How My Mental Illness Helped Me Find The Love Of My Life

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Mental illness is something that has affected me throughout most of my life; it’s just that I never really knew what ‘normal’ was, so I didn’t know anything was wrong until I reached my twenties.

I’ve always been a high achiever, but I’m also a real perfectionist about things; anything from the way I look, to how I might perceive someone’s comments. I always tried to be the best; not because I wanted to be better than everyone else, but because I felt like I was never good enough.

Despite being the outgoing girl who was always full of smiles, and was friends with everyone, everything I did was plagued by the constant voice in my head which told me I just wasn’t good enough. And I was completely unable to talk about how I felt. I was scared to tell anyone throughout school, university and later work, in case I would be judged or my prospects hindered. But one Christmas Eve, in my mid-twenties, my mum realized she had to do something, and booked me an appointment with my General Practitioner.

By this time, I had everything any young woman my age could ask for; I had made a successful start to my career, acquired a collection of lovely shoes and handbags, fostered a fun loving group of friends and was always the life and soul of the party. But on the inside, I was willing myself not to be here anymore.

In true ‘me’ style, I turned up to the GP appointment with my makeup perfectly done, wearing a nice outfit and not a hair out of place, because I couldn’t face stepping outside the house without that protection. I was sent away with a prescription for the anti depressants of the moment, told there was a long waiting list for counseling, and was left with the feeling I would just have to continue plodding along.


I was terrified of admitting there was something wrong with me


But after a few months, I finally decided to make use of my private health care. So I gatheredĀ up the courage to put a call through, and was given an appointment two days later to go to the Priory to see a psychiatrist. There, I was diagnosed with Borderline Personality Disorder and Mixed Depression and Anxiety, and was initially admitted as a day patient for two weeks.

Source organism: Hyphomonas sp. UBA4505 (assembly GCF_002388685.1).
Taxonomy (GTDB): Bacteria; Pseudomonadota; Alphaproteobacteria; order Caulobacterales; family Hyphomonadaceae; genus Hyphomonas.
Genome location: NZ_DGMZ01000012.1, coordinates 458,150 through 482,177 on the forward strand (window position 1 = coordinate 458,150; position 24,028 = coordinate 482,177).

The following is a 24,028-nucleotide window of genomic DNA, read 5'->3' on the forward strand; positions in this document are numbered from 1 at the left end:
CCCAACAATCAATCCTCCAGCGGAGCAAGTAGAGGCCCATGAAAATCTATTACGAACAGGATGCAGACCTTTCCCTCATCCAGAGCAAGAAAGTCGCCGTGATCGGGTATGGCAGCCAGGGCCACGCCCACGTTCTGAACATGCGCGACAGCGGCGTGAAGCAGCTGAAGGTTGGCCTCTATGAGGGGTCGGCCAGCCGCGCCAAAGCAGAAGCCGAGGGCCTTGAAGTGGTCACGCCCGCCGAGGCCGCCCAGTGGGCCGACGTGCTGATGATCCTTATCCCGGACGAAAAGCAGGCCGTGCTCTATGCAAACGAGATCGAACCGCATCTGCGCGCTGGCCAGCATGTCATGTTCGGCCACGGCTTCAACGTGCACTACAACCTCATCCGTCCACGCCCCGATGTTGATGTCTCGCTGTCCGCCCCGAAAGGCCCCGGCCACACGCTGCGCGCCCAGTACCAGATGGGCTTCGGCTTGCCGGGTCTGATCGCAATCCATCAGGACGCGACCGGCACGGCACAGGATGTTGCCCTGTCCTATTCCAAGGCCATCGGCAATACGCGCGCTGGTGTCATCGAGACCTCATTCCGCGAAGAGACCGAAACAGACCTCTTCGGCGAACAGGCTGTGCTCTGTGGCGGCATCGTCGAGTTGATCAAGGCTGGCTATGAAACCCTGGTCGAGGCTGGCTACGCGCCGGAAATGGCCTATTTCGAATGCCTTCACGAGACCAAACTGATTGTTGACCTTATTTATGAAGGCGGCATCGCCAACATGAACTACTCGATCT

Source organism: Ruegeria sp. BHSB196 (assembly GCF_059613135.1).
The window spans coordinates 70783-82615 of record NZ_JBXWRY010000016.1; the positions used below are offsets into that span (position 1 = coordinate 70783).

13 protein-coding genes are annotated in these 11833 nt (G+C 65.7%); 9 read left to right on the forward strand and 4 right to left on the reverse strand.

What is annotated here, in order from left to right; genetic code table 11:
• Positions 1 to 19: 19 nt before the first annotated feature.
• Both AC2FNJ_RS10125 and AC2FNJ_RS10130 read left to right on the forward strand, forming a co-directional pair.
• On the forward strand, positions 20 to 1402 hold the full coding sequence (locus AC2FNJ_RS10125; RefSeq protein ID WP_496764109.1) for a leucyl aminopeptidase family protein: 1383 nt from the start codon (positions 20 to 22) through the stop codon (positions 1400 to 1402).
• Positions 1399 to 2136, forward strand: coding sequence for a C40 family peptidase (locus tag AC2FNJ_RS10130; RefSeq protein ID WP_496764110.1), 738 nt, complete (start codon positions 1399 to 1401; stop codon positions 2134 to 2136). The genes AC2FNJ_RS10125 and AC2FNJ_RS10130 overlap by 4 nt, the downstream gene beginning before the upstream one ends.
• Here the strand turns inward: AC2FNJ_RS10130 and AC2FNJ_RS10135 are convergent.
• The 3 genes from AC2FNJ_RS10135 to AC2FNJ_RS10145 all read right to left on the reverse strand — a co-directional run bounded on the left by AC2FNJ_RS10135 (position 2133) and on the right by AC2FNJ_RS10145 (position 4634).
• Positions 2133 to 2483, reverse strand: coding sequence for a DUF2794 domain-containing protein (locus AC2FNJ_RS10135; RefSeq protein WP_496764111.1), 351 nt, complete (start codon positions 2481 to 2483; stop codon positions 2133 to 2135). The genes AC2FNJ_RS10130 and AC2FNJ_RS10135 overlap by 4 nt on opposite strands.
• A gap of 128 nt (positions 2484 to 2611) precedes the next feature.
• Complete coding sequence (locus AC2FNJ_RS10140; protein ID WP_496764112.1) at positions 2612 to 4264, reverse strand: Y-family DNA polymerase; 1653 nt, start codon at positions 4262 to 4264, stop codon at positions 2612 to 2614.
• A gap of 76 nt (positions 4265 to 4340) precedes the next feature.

mental illness

I was terrified of having to tell work why I wouldn’t be in, because it meant admitting there was something wrong with me. But they were very understanding, and off to the Priory I went.

I’ll admit, I was naive about it. I thought two weeks as a day patient would wave some kind of magic wand, and that I was going be ‘cured’. Well, it didn’t work like that, and after the initial two weeks I was taken in for a month as a residential patient for intensive treatment.

It was during this time that I met Tunde. At the Priory, you get given a timetable of sessions to go to, not dissimilar to school, and Tunde just happened to be in the same group therapy session as me. He was in the Priory as a day patient, recovering from depression, and so he only seemed to pop in and out occasionally.

mental illness

Eventually we became friendly with each other, and then one day….

….to be continued in the next post.

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Content Developer at Healthfacts.ng. I am a passionate blogger, internet and health enthusiast. I love photography and graphics design and exploring is my thing. iDesign, iShoot, iWrite.

1 COMMENT

  1. The mental health issue is really something that needs to be given more attention in Nigeria. Many shy away from it. However, this is an interesting story!! I await the rest of it.

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